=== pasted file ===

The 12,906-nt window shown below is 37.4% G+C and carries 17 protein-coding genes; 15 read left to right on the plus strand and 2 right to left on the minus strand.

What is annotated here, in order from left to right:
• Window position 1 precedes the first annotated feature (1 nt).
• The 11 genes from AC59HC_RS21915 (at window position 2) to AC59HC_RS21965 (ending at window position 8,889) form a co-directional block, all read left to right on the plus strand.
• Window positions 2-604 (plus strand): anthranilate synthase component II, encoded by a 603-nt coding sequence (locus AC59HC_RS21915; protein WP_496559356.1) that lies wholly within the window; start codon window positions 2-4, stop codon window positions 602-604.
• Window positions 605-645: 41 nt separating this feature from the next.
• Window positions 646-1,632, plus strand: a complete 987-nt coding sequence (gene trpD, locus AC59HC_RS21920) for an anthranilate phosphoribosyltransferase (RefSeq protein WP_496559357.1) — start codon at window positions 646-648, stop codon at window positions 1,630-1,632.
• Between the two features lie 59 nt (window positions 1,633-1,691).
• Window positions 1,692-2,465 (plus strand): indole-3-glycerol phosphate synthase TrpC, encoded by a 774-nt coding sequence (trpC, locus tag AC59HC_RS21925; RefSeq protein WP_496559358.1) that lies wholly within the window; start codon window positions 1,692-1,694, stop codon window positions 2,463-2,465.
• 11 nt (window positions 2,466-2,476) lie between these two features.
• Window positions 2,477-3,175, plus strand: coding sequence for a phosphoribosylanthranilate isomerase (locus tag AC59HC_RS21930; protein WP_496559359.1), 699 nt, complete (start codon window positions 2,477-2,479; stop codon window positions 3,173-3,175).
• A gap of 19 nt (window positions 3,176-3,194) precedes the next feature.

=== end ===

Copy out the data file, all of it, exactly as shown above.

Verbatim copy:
The 12,906-nt window shown below is 37.4% G+C and carries 17 protein-coding genes; 15 read left to right on the plus strand and 2 right to left on the minus strand.

What is annotated here, in order from left to right:
• Window position 1 precedes the first annotated feature (1 nt).
• The 11 genes from AC59HC_RS21915 (at window position 2) to AC59HC_RS21965 (ending at window position 8,889) form a co-directional block, all read left to right on the plus strand.
• Window positions 2-604 (plus strand): anthranilate synthase component II, encoded by a 603-nt coding sequence (locus AC59HC_RS21915; protein WP_496559356.1) that lies wholly within the window; start codon window positions 2-4, stop codon window positions 602-604.
• Window positions 605-645: 41 nt separating this feature from the next.
• Window positions 646-1,632, plus strand: a complete 987-nt coding sequence (gene trpD, locus AC59HC_RS21920) for an anthranilate phosphoribosyltransferase (RefSeq protein WP_496559357.1) — start codon at window positions 646-648, stop codon at window positions 1,630-1,632.
• Between the two features lie 59 nt (window positions 1,633-1,691).
• Window positions 1,692-2,465 (plus strand): indole-3-glycerol phosphate synthase TrpC, encoded by a 774-nt coding sequence (trpC, locus tag AC59HC_RS21925; RefSeq protein WP_496559358.1) that lies wholly within the window; start codon window positions 1,692-1,694, stop codon window positions 2,463-2,465.
• 11 nt (window positions 2,466-2,476) lie between these two features.
• Window positions 2,477-3,175, plus strand: coding sequence for a phosphoribosylanthranilate isomerase (locus tag AC59HC_RS21930; protein WP_496559359.1), 699 nt, complete (start codon window positions 2,477-2,479; stop codon window positions 3,173-3,175).
• A gap of 19 nt (window positions 3,176-3,194) precedes the next feature.